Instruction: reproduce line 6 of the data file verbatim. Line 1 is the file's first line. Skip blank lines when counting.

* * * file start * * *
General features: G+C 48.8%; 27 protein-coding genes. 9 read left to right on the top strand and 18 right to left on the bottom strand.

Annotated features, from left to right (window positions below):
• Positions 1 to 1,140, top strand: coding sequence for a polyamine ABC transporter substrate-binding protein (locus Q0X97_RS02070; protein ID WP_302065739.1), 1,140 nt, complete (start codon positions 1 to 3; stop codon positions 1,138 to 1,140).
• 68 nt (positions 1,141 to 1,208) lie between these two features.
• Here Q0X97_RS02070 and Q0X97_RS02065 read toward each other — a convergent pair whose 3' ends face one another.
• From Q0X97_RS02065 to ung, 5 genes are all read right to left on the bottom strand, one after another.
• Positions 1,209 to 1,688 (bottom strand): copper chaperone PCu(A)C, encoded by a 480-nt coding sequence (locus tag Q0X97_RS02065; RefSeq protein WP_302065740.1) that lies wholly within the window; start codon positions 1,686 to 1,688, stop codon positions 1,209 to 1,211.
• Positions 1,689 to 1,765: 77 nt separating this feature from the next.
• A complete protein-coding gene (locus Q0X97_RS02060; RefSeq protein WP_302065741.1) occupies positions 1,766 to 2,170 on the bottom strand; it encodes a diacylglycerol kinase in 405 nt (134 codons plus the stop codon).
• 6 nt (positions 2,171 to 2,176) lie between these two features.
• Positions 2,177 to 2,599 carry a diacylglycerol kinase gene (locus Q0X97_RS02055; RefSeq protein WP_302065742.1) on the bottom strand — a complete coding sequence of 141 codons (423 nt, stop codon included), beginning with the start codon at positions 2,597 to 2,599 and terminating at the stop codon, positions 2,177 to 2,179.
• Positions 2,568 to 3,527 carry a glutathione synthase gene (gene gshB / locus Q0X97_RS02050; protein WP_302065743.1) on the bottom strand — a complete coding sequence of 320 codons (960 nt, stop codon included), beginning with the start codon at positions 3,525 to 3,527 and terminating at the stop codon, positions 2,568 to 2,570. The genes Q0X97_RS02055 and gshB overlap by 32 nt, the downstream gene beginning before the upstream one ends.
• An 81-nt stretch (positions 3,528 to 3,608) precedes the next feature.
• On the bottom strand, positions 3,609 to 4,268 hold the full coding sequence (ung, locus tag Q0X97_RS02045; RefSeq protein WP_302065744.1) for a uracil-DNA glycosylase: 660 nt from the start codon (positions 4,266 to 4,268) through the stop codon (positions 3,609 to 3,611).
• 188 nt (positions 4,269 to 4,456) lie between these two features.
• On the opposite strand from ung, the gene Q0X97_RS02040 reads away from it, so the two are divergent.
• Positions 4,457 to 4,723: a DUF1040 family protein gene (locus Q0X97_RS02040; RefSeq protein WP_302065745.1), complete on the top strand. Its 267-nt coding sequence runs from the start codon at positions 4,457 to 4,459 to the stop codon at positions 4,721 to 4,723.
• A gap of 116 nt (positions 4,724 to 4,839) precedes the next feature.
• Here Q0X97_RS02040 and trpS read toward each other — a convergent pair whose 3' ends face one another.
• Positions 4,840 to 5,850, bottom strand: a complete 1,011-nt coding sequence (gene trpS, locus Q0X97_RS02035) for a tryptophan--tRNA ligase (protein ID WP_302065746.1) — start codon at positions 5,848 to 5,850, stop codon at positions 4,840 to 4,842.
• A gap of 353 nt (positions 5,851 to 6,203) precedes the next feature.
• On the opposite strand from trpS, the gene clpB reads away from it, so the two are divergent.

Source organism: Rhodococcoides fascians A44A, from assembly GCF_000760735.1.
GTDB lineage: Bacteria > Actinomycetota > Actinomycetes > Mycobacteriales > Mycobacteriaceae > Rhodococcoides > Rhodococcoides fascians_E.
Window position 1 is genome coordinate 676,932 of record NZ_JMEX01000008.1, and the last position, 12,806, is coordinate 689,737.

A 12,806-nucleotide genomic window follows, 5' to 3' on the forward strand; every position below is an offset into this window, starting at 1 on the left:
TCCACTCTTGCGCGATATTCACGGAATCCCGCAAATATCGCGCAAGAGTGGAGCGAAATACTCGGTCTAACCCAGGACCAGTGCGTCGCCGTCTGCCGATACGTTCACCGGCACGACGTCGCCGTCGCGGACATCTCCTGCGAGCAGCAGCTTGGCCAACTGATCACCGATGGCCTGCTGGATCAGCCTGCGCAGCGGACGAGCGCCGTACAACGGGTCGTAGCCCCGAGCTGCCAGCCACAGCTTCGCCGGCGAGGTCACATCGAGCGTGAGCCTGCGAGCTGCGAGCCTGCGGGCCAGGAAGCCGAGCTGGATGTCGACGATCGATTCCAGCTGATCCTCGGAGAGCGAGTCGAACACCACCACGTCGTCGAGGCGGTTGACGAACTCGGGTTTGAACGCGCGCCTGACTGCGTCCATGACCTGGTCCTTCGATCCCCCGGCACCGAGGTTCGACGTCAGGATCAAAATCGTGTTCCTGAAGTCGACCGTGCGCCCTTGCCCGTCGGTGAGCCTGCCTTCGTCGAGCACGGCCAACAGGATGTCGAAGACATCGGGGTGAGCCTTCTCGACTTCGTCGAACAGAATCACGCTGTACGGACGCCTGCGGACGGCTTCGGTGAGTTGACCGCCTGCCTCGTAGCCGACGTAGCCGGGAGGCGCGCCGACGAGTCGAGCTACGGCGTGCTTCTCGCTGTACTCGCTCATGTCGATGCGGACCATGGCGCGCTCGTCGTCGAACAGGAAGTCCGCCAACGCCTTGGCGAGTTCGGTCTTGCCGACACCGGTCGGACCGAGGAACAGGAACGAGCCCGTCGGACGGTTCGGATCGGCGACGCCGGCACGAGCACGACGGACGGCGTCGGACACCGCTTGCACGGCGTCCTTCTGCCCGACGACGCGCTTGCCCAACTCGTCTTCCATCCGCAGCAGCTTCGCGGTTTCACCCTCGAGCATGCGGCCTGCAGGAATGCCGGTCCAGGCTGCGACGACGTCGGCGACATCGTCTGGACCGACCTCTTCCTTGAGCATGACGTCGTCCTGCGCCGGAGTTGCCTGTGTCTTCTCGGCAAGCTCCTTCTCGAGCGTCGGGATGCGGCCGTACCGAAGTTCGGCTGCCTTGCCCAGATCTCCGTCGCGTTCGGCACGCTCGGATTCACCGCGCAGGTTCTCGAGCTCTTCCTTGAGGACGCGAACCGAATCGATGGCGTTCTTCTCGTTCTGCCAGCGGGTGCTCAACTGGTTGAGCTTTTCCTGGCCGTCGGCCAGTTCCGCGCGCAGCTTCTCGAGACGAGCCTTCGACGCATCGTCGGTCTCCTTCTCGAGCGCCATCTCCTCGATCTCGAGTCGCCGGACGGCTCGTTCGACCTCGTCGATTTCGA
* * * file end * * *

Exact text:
• From Q0X97_RS02065 to ung, 5 genes are all read right to left on the bottom strand, one after another.